Native Son – November, 2008
Copper Canyon daisies (Tagetes lemmonii).
All photos by Steven Chamblee.
Copper Canyon Daisies and Eastern Persimmon
Reflections at Clark Gardens.
Jeweled leaves are flying from the trees, and the Jardin de Chandor glows with rich, ruddy hues of gold, red and purple. The breeze carries upon it both the coolness of change and the soft dampness that tells me the time of winter rest is approaching. The flowerbeds have burst their seams, and blossoms spill out onto the paths that were carefully sewn across this garden so many years ago. Full of this spirit, this gratefulness that consumes me every autumn, I glide down little serpentine country roads that quickly bring me to the gates of the Jardin de Clark.*
The rich tapestry of tones continues here, as if the two places were cut from the same cloth … but here, the rich rust color of the bald cypress trees echoes and reverberates across the garden and paints the mirrored waters. I emerge from quiet shade of the trees into the warm sun, and before me waves a large mass of Copper Canyon daisy. It is literally boiling with butterflies, as the golden-yellow blossoms, heavy with sweet nectar, swing back and forth in the breeze.
Copper Canyon daisies (Tagetes lemmonii).
Copper Canyon daisy (Tagetes lemmonii) is kin to the annual marigolds so popular in our gardens. Here in North Texas, this plant is a herbaceous perennial, which means it dies down to the crown every winter and emerges fresh every spring. The foliage is finely divided, giving the plant a delicate appearance. But don’t let that fool you … this baby is one of the most heat- and drought-tolerant plants around. And those tiny leaves are packed with aromatic oils that are easily released with just a touch. Some people find this scent strong and pungent; others find it spicy and refreshing. (Personally, I love it, but then again, I like most plant fragrances and find almost everything at the high-dollar perfume counter rather noisome.) While most people find its natural open growth habit quite lovely, you can easily shear Copper Canyon daisy to form if you like, but don’t trim after July or you will lose the fall flower fiesta. This lovely fall-bloomer is quite at home in butterfly and resource-wise gardens from Denton south to … well, Mexico.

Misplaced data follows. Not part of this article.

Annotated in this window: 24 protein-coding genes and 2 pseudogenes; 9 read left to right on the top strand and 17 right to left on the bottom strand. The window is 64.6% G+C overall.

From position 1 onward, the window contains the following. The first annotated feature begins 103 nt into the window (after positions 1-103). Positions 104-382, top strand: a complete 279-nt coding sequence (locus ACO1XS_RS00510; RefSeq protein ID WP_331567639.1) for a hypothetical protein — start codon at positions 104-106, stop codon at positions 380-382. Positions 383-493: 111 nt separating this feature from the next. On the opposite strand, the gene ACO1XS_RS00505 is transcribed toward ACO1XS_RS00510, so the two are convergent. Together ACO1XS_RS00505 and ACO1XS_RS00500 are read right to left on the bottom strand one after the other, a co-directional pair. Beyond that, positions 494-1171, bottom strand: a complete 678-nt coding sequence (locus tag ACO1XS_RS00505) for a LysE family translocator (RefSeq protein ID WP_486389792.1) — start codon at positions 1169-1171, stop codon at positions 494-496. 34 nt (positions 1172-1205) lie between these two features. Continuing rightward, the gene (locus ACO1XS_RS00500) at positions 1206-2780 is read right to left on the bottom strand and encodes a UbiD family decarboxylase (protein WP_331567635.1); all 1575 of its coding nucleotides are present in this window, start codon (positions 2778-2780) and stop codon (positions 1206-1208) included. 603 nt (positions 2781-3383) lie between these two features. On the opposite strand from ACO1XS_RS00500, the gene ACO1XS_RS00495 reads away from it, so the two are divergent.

Oh yes, that name….
Copper Canyon daisy is a native of Mexico, home of that mind-altering, 89-tunnelled, more-twists-than-a-plateful-of-spaghetti train ride through the Barranca del Cobre (Copper Canyon).
And speaking of trains … you have visited the miniature train exhibit over at Clark Gardens, right? A true “must see” for the kids, these little trains glide out of the station into a special miniature garden built just for them. (It’s also a lot of fun to watch grown men turn into little boys again, right in front of your eyes.) For more info, visit www.clarkgardens.com or call 940-682-4856.